advanced directives, decision making, ethics, palliative care



  1. Plakovic, Kathy MSN, APRN, ACHPN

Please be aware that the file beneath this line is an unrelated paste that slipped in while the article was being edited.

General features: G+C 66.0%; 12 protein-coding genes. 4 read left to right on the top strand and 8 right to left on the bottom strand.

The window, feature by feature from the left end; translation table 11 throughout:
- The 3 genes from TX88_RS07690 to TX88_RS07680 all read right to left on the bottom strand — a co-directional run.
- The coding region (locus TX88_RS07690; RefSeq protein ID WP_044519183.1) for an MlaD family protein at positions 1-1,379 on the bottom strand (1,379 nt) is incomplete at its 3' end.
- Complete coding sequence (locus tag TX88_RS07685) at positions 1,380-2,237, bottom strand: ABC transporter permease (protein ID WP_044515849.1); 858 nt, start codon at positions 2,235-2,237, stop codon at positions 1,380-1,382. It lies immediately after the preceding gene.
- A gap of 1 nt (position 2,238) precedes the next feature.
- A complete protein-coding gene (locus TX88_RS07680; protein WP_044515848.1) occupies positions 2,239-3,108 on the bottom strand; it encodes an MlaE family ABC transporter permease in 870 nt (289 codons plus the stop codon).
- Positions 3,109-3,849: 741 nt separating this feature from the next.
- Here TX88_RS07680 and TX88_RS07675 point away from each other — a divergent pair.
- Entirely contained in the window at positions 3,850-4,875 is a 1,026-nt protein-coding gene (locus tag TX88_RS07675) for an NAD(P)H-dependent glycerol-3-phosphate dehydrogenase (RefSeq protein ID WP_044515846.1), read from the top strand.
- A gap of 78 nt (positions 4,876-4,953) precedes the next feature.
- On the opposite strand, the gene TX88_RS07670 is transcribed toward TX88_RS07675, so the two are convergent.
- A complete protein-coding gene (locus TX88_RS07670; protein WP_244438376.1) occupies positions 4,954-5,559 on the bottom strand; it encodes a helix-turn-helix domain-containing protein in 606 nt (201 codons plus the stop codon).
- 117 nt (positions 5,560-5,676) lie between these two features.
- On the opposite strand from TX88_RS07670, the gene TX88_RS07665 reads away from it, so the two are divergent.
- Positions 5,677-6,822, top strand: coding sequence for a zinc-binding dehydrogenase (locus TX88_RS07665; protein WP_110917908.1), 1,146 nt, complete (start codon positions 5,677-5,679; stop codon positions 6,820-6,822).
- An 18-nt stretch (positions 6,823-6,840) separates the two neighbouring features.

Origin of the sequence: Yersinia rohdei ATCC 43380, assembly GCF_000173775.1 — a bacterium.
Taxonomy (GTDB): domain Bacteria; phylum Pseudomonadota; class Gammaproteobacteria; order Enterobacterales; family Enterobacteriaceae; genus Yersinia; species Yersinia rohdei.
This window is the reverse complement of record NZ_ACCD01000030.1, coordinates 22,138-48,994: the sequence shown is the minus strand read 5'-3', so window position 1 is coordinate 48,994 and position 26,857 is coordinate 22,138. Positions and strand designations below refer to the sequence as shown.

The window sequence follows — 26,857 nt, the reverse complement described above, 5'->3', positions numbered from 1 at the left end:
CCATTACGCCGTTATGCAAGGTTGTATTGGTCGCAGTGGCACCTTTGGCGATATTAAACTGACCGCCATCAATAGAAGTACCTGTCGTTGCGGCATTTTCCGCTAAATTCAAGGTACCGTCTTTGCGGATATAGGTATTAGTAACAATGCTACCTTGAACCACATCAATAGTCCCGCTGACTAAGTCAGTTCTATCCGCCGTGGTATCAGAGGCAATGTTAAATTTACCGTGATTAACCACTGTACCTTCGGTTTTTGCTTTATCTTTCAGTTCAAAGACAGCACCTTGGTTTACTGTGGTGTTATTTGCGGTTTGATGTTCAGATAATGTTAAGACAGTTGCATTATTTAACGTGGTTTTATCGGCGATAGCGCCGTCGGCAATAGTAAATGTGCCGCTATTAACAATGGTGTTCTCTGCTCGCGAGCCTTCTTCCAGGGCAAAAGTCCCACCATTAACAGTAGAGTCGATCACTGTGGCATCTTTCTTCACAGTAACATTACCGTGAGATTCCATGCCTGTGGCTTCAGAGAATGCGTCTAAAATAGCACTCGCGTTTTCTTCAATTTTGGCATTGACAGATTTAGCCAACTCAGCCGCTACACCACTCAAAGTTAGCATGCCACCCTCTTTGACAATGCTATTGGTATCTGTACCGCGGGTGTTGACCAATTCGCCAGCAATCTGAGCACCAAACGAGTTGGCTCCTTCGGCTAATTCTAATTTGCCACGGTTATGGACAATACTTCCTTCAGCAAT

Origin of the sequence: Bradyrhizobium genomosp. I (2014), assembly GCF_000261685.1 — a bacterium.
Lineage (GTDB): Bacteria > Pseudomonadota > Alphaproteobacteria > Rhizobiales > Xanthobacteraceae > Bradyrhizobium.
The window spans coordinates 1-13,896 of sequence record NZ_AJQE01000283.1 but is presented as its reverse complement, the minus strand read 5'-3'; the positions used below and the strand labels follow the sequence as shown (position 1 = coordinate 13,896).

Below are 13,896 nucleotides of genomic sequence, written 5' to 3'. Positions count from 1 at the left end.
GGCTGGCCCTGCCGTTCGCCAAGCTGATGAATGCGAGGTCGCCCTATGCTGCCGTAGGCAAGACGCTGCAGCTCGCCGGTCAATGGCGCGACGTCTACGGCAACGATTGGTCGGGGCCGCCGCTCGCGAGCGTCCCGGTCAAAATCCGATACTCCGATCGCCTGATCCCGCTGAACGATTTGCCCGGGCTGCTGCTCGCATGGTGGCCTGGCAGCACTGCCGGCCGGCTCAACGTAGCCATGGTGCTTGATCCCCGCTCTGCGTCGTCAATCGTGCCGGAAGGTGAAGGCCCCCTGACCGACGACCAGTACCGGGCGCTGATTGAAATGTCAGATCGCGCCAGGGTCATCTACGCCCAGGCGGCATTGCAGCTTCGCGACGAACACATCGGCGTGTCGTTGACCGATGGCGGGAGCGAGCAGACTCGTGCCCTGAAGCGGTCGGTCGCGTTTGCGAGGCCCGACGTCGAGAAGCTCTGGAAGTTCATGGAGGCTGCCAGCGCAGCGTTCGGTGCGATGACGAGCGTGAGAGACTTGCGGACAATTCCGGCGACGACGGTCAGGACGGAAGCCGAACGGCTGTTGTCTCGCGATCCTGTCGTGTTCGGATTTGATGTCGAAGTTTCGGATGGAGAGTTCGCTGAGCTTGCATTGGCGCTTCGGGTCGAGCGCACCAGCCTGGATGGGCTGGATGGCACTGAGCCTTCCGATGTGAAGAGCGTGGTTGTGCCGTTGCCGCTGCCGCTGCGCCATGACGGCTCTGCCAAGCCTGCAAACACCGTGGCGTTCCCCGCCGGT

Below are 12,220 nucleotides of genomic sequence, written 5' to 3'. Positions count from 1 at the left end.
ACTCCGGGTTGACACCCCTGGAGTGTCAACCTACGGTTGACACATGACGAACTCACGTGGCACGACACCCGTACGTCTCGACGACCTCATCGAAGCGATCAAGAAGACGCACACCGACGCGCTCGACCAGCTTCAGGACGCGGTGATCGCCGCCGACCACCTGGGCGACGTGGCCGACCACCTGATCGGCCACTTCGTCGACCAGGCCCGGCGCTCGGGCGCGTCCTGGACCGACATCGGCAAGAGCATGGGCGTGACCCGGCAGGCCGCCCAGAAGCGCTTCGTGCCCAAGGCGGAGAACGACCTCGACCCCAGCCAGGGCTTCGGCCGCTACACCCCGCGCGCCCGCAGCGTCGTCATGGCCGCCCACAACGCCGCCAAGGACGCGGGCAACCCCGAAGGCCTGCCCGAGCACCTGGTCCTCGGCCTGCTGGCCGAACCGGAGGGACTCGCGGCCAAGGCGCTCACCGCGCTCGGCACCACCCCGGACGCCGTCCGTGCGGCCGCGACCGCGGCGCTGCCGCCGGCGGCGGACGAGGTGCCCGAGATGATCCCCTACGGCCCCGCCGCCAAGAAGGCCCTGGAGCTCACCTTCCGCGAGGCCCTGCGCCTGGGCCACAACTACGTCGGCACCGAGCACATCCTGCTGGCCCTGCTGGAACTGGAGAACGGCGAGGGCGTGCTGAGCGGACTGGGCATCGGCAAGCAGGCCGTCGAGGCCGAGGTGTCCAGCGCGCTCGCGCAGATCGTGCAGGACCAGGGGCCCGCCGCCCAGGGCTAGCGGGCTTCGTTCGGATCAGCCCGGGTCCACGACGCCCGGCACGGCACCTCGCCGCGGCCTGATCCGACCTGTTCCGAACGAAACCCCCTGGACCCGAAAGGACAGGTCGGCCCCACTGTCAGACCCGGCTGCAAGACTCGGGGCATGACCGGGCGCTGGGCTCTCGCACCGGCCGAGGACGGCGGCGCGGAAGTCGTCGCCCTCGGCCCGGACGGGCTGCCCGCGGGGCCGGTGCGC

Advanced directives allow patients to designate an agent to make decisions for them if they become incapacitated and unable to make their own decisions. Unfortunately, designating an agent does not ensure that that person understands the patient's preferences for treatment or has the ability to carry out the patient's wishes. This can leave end-of-life decision making up to individuals who may not be able to understand medically what is happening and may be too emotionally invested to make difficult decisions. Families may request nonbeneficial treatments in these situations that can raise ethical issues such as autonomy and nonmaleficence. Conflict within the family and between the family and health care team regarding the burdens and benefits of further treatment can lead to moral distress. The many dimensions that can influence health care decisions including communication about goals and values, the risks and benefits of proposed treatments, prognostication, and the family's and clinicians' response to the situation will be discussed. The palliative care advanced practice registered nurse can play a key role in providing information and supporting family during this difficult time. However, even with this support, family members may continue to have difficulty making end-of-life decisions for their loved ones.